Goya’s paintings: the unmissable ones and where to admire them

img 3 maggio 1808 Goya


What are Goya’s paintings and where can you admire them?
Francisco Goya was the most important Spanish artist after Velázquez and the most famous before Picasso.
Just visionary and daring enough to create modern paintings that denounce the horrors of war.

 Goya’s paintings to know and where to admire them 


Goya is considered to be the forerunner of modern art.
He was a witness to the changes that occurred in Europe between the late 18th and early 19th century. For this reason Goya is considered the last of the Old masters and the first of the moderns.

The Parasol (1777)

The Parasol | Goya

The Parasol by Goya

The Parasol (El Quitasol) is one of Goya’s most famous paintings.
No landscape in the background, but only bright colours, especially for the clothes of the two protagonists looking and smiling at the observer.
The work radiates happiness and colours are spots. When Goya painted this painting had already tried twice to be admitted to the Real Academia de San Fernando (the Royal Academy of Fine Arts of San Fernando). He would succeed in entering only the following year.

The Maja vestida and The Maja desnuda (around 1800)

The Maja Vestida and The Maja Desnuda by Goya.

The Maja Vestida and The Maja Desnuda by Goya.

On March 16th 1815 Goya was summoned to appear before the Tribunal of the Inquisition to explain why he had painted The Maja desnuda and the Maja vestida. The two canvases were found among the confiscated property of the Prime Minister of Spain Manuel de Godoy, but no document confirmed the commission.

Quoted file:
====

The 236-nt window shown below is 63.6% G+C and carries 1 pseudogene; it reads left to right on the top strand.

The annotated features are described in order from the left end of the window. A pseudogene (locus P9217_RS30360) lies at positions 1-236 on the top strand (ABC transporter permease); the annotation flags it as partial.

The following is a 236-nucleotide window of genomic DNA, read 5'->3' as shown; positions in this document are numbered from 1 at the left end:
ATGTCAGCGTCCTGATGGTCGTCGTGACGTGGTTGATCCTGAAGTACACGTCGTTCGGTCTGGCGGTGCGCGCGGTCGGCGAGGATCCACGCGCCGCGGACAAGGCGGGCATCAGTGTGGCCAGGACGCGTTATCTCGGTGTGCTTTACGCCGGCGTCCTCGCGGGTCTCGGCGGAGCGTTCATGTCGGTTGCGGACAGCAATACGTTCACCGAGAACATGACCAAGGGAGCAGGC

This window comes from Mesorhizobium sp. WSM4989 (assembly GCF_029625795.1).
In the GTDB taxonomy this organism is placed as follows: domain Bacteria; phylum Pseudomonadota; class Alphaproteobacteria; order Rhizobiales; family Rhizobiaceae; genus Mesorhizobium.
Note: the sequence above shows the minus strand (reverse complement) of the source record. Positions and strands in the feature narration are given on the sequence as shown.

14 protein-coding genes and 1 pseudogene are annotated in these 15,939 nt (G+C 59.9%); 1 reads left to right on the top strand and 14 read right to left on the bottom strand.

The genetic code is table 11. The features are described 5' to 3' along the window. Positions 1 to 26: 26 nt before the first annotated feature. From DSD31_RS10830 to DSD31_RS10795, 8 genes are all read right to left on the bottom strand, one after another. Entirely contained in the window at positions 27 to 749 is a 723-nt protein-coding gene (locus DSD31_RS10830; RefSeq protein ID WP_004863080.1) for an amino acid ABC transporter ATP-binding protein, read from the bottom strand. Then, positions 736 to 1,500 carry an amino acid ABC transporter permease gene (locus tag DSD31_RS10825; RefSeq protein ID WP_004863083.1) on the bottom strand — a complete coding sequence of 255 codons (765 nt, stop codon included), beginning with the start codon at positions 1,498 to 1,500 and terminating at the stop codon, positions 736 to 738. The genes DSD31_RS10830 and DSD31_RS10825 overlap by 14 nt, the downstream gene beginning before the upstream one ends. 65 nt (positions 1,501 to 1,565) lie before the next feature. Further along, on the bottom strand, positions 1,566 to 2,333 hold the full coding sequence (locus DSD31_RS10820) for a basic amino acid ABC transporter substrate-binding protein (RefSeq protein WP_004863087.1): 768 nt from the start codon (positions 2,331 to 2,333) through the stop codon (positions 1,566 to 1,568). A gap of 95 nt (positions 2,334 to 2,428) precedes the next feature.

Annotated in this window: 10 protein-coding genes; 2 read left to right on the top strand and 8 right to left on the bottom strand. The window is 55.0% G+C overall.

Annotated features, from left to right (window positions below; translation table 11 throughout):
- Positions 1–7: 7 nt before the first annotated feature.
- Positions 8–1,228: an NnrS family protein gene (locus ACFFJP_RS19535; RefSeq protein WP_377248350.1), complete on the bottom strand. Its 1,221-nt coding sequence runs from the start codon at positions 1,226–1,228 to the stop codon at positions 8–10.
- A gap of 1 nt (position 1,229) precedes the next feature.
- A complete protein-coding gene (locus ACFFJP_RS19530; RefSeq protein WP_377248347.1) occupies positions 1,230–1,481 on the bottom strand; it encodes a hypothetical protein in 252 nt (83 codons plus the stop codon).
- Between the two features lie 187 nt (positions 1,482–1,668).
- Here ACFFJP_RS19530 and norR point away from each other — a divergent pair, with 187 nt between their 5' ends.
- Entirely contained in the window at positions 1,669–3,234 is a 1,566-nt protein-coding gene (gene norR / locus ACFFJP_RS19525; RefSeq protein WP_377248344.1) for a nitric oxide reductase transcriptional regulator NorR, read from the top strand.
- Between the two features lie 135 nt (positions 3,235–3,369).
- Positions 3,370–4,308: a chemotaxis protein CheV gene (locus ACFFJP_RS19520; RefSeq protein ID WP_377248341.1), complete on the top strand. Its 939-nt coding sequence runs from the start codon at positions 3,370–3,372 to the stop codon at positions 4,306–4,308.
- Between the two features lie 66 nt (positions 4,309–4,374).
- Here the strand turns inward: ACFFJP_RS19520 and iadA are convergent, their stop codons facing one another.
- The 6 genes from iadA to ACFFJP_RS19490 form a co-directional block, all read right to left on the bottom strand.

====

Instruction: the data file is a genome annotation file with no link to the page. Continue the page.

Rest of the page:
We don’t know which Goya’s statements were, but the two works were certainly conceived to stay together, so that the Maja vestida covered the Maja desnuda, but through a mechanism people could admire the nude version.
Maybe the Maja portrays Godoy’s mistress.

  • Where to find them: both paintings are on exhibition at the  Prado Museum in Madrid.

The Colossus (around 1808)

Colossus | Goya

The Colossus by Goya

The painting was executed at the beginning of the Peninsular War (the Spanish War of Independence), and is recorded as being among the works that Goya still had at the time of his death.
An entire people seem to escape from the giant’s rage or from another calamity. Since the colossus doesn’t look a threat for the people, it might be the giant from the poem by J. B. Arriaza, who protects the Spanish people against Napoleon’s army.

The Third of May 1808 (1814)

Third of May 1808 | Goya

The Third of May 1808 by Goya

The Third of May 1808 is the most famous of Goya’s paintings.
It depicts the execution of patriots by the French army. The firing squad is rigidly poised and the patriots’ look is terrified.
Goya’s painting is not a story of martyrdom, rather a photograph of a brutal moment that remained fixed in our mind.
He portrays the brutality of war!

  • Where to find it: the work is housed in the Prado Museum.
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